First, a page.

Highlighting the importance of the analysis, the US government Office of Management of Budget lays down that in the case of operating leases, the present value of payments over the life of the lease should not exceed 90 percent of the fair market value of the asset at the beginning of the lease term.

Any lease case should be justified as a preferred decision against a buy decision, not only on account of urgency but a detailed analysis indicating an advantageous option to the government, accruing maximum benefit and least cost.

Important factors considered while deciding any lease include—life cycle cost, economic life, purchase price, taxes and tax benefits to the lessee, insurance, residual value of asset and renewal options.

In addition to financial analysis, managing technology obsolescence has become a critical component of any lease owing to the rapid pace at which technology is changing. Therefore, the leased asset would require regular technology updates and upgrades over its expected long lease term; If not specified in the lease agreement, these items would be the responsibility of the lessee—MoD, in this case—resulting in expensive recurring payments.

Financial accounting of the impact of a lease is something which experienced lessors are well aware of, specifically those related to tax benefits. The lessor claims tax savings from depreciation, which is mainly to an accelerated rate. For example, in the early 1980s, the US Navy leased five transport tankers for the Military Sealift Command Program for 25 years with a purchase option at the end of the lease term. The arrangement allowed the owners of the ship special tax benefits, which included accelerated depreciation of the cost and deductions of the ship on interest payments that lowered the taxes to the owner.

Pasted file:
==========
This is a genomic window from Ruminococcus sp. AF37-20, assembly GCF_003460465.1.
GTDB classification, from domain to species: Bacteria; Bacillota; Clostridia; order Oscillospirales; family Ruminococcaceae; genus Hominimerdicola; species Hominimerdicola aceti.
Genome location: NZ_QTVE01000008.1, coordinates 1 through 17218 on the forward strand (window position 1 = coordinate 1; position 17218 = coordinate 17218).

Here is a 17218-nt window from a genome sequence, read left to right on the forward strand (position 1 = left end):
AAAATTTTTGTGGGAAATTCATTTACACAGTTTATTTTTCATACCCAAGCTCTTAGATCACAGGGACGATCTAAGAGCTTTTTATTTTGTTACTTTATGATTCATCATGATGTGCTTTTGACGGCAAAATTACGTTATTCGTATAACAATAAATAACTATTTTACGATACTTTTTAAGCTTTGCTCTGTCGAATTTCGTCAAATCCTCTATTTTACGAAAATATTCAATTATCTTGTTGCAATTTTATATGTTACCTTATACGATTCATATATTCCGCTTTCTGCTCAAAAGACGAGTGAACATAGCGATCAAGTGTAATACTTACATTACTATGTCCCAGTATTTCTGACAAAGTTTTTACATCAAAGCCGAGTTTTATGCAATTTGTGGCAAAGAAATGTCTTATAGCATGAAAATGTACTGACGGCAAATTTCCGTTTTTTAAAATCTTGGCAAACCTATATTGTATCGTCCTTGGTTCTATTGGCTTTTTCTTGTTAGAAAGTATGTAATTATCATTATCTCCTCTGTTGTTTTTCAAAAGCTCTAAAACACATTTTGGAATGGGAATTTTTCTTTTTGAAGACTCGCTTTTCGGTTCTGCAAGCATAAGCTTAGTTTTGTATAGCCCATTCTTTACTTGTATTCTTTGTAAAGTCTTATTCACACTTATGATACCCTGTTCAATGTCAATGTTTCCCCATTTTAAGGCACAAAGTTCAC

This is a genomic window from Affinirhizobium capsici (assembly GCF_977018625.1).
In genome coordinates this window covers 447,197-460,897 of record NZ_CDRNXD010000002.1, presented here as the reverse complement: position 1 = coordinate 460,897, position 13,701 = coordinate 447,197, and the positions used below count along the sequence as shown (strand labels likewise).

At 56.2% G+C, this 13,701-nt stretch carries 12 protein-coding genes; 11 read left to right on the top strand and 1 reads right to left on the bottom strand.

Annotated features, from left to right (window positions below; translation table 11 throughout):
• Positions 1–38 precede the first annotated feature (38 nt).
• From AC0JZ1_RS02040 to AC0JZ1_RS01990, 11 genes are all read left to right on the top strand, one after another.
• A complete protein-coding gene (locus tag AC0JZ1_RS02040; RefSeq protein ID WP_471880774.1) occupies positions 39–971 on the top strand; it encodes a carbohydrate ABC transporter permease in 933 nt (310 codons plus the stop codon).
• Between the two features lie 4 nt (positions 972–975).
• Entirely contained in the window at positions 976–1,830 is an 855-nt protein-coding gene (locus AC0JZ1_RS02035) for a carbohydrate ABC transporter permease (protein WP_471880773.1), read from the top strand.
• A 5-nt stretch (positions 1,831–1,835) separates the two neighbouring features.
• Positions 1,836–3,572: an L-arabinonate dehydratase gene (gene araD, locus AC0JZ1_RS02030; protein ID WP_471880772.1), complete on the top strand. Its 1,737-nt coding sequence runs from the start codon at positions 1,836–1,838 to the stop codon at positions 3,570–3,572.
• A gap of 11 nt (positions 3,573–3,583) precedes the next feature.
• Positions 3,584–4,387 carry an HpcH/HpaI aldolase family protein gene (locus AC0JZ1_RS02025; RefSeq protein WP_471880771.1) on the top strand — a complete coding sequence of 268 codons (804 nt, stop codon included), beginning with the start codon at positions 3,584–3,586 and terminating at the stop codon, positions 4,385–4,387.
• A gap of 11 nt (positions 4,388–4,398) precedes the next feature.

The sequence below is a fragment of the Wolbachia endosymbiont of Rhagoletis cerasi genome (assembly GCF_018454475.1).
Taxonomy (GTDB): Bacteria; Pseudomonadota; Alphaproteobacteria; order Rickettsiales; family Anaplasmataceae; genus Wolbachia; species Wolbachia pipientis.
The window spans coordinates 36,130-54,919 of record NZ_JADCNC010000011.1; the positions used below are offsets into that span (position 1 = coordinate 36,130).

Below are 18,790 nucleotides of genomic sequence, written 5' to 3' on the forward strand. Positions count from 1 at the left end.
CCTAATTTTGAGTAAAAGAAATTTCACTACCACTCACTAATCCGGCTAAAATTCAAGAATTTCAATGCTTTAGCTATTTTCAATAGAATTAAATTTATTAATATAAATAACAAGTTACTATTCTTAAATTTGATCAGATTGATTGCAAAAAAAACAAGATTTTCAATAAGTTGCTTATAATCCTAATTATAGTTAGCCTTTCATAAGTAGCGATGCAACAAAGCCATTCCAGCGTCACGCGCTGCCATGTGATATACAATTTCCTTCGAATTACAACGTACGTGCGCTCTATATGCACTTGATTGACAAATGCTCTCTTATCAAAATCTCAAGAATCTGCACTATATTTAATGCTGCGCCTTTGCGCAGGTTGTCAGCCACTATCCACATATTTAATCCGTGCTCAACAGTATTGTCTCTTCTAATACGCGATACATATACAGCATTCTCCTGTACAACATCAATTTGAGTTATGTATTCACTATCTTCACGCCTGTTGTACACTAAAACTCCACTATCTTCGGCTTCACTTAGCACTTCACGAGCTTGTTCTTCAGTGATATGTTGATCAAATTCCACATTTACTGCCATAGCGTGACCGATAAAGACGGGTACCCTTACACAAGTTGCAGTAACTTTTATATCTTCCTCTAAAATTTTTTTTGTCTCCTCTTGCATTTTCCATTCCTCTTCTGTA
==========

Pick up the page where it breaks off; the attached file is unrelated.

In addition, large lease contracts, like what is being contemplated by Indian armed forces (helicopters and air-to-air refuelling aircraft), are generally open contracts wherein the lessor/owner opens its books to the audit of the lessee. Post agreed profits, any excess gains to the lessor are shared between the lessee and lessor or used to reduce lessee payments.

Present regulations, fall short on many accounts especially those related to NPV and its calculations, the tax benefit to the lessor, audit of books, equitable adjustment clause, cost-effectiveness etc

Inclusion of the non-equitable adjustment clause further protects the lessee from any price reduction by the lessor/OEM of the asset to any other customer, during the course of the lease term.

Lease contracts are peculiar since they do not involve any advance payment. Any advance payments in a lease are made only to cover the cost of special features (if so added); unlike a buy contract wherein the manufacturer has to order raw material and place suborders to start the production line, the asset in a lease contract is readily available. Therefore, payment more than what is required, like 15 percent as stipulated in DAP 2020, is nothing but an icing on the cake for the lessor/owner.

DAP 2020, while describing lease contracts and situations where it would be applicable, is silent about the justification and analysis of such proposals. Leasing in defence acquisition especially involving foreign manufacturers is big and complex decisions and should include careful and deliberate analysis involving a multitude of factors.

Present regulations, fall short on many accounts especially those related to NPV and its calculations, the tax benefit to the lessor, audit of books, equitable adjustment clause, cost-effectiveness etc. Therefore, the MoD should re-examine the entire lease chapter of DAP in consultation with experts in this field, including the Ministry of Finance and equip the proposing agencies (the service HQ in this case) with tools to arrive at a decision judiciously and with financial prudence.

– The writer is voluntarily retired from active service after more than 21 years of commissioned service. He is an alumnus of Naval Academy (first course 10+2 X) and Defense Services Staff College and a specialist in Anti-Submarine Warfare. Presently, he is pursuing PhD in Defense Industrialization and Exports (India) from Indian Institute of Foreign Trade (IIFT). New Delhi. The views expressed are personal and do not necessarily reflect the views of Raksha Anirveda.